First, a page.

Morrison hands Woodside a $40M license to pollute
Prime Minister Scott Morrison today announced that he plans to waste $40 million of public money on carbon capture and storage for Woodside’s Burrup Hub gas project, which Greenpeace Australia Pacific has slammed as dangerous and ineffective.
Morrison announced the $40 million for Woodside, part of a nationwide $250 million to be spent on carbon capture measures, at a press conference in Perth today.
Jess Panegyres, Head of Clean Transitions at Greenpeace Australia Pacific said that the Morrison Government is effectively granting Woodside an expensive, tax-payer funded license to pollute.
“The Morrison Government is essentially giving Woodside a license to pollute, handing taxpayer’s money to a company with billions of dollars of revenue to waste on ineffective, unproven and costly carbon capture technology,” she said.
“Carbon capture has never worked anywhere in the world at scale, with the most salient example of its failure being found right here in Western Australia. Chevron’s colossal Gorgon gas plant, Australia’s only commercial-scale carbon capture and storage project, has comprehensively failed – and now the Morrison Government wants to hand over more public money to waste on this dangerous fantasy technology.”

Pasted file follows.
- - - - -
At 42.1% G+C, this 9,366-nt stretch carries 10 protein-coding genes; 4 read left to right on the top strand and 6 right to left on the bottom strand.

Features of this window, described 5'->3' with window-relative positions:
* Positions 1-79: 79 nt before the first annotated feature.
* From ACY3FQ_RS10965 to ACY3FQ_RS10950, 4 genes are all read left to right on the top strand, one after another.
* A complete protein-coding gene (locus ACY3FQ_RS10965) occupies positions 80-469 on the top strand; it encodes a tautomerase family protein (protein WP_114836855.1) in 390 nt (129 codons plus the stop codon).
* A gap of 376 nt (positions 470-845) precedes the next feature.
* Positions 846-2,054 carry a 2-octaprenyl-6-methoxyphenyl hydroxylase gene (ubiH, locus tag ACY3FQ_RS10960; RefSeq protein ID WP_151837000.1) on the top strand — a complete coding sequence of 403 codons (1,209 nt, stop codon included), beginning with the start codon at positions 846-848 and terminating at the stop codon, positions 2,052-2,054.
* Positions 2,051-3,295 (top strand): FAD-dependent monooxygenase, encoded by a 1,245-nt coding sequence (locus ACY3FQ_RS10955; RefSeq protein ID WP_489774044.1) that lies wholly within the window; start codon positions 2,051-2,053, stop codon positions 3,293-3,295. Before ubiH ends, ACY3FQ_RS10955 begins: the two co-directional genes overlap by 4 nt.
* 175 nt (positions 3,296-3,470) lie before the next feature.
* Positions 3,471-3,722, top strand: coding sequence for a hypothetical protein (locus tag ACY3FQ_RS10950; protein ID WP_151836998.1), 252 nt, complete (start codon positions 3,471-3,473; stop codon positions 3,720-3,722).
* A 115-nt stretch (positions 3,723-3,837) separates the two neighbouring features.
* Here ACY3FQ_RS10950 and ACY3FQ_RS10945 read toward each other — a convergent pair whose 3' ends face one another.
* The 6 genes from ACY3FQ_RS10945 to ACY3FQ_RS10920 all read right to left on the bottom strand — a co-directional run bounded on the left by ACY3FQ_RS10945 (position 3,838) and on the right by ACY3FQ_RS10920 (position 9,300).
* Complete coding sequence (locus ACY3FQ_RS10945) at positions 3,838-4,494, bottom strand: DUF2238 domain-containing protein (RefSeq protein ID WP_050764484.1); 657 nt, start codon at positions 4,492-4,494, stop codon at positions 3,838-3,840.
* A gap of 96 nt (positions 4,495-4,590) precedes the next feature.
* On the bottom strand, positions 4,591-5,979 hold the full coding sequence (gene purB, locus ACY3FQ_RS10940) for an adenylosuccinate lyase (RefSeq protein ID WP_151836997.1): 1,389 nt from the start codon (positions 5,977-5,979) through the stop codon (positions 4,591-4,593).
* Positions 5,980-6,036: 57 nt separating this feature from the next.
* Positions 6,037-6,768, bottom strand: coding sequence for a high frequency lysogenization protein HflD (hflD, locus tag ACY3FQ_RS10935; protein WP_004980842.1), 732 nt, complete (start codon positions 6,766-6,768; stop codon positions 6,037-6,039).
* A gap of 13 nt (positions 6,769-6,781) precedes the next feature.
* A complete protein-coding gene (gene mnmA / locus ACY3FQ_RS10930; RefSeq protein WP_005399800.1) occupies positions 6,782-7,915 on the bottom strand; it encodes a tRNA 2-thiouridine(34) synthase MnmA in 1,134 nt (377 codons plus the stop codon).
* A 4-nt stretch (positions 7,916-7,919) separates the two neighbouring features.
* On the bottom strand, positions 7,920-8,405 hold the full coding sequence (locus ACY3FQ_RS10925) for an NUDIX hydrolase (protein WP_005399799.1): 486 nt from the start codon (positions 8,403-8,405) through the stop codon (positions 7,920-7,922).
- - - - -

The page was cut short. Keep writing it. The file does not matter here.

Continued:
“Woodside’s Burrup Hub, if it goes ahead, is set to be the most climate-polluting project in Australia. Tacking a useless carbon capture facility to the Burrup Hub is applying the world’s smallest fig leaf to this fossil fuel monstrosity, leaving Woodside free to destroy our climate.”
“With renewable solutions like wind, solar and batteries offering boundless opportunities for Western Australia, the Federal Government should be investing in long term energy and employment solutions for our state, rather than funding technology designed to prolong the life of polluting fossil fuel projects.”
Carbon capture and storage has been widely derided by energy experts as “fantasy technology”, which comes at a huge cost. While the cost of renewable energy has plummeted , carbon capture and storage is still very expensive and drives up power costs, with research from energy expert Bruce Mountain finding that carbon capture attached to coal and gas power stations is at least six times more expensive than wind power backed by batteries. There are still no projects operating anywhere in the world that have delivered carbon capture and storage on time, on budget or in the quantities promised.
For more information or to arrange an interview please contact Fiona Ivits on 0487 003 872 or [email protected]